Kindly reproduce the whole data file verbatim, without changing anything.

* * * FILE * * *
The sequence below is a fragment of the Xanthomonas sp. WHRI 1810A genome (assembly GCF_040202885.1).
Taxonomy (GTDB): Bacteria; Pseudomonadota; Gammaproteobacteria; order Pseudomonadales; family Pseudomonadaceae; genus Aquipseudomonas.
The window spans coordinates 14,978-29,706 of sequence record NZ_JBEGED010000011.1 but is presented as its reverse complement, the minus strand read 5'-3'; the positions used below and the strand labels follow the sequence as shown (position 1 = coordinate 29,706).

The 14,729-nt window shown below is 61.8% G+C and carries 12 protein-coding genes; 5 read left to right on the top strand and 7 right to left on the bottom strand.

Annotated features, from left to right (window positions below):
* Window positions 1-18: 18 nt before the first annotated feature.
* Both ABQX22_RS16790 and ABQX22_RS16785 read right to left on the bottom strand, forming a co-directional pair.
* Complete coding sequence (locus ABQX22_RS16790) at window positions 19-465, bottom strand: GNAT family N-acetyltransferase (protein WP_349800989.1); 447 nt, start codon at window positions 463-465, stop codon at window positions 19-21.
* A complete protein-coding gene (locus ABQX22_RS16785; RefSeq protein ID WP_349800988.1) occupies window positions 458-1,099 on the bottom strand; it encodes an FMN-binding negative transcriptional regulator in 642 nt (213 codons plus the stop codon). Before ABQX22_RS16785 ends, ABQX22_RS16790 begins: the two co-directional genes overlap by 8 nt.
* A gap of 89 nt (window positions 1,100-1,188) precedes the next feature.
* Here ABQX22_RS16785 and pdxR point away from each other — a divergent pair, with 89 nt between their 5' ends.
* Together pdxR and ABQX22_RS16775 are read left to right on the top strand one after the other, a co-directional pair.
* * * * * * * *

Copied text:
The sequence below is a fragment of the Xanthomonas sp. WHRI 1810A genome (assembly GCF_040202885.1).
Taxonomy (GTDB): Bacteria; Pseudomonadota; Gammaproteobacteria; order Pseudomonadales; family Pseudomonadaceae; genus Aquipseudomonas.
The window spans coordinates 14,978-29,706 of sequence record NZ_JBEGED010000011.1 but is presented as its reverse complement, the minus strand read 5'-3'; the positions used below and the strand labels follow the sequence as shown (position 1 = coordinate 29,706).

The 14,729-nt window shown below is 61.8% G+C and carries 12 protein-coding genes; 5 read left to right on the top strand and 7 right to left on the bottom strand.

Annotated features, from left to right (window positions below):
* Window positions 1-18: 18 nt before the first annotated feature.
* Both ABQX22_RS16790 and ABQX22_RS16785 read right to left on the bottom strand, forming a co-directional pair.
* Complete coding sequence (locus ABQX22_RS16790) at window positions 19-465, bottom strand: GNAT family N-acetyltransferase (protein WP_349800989.1); 447 nt, start codon at window positions 463-465, stop codon at window positions 19-21.
* A complete protein-coding gene (locus ABQX22_RS16785; RefSeq protein ID WP_349800988.1) occupies window positions 458-1,099 on the bottom strand; it encodes an FMN-binding negative transcriptional regulator in 642 nt (213 codons plus the stop codon). Before ABQX22_RS16785 ends, ABQX22_RS16790 begins: the two co-directional genes overlap by 8 nt.
* A gap of 89 nt (window positions 1,100-1,188) precedes the next feature.
* Here ABQX22_RS16785 and pdxR point away from each other — a divergent pair, with 89 nt between their 5' ends.
* Together pdxR and ABQX22_RS16775 are read left to right on the top strand one after the other, a co-directional pair.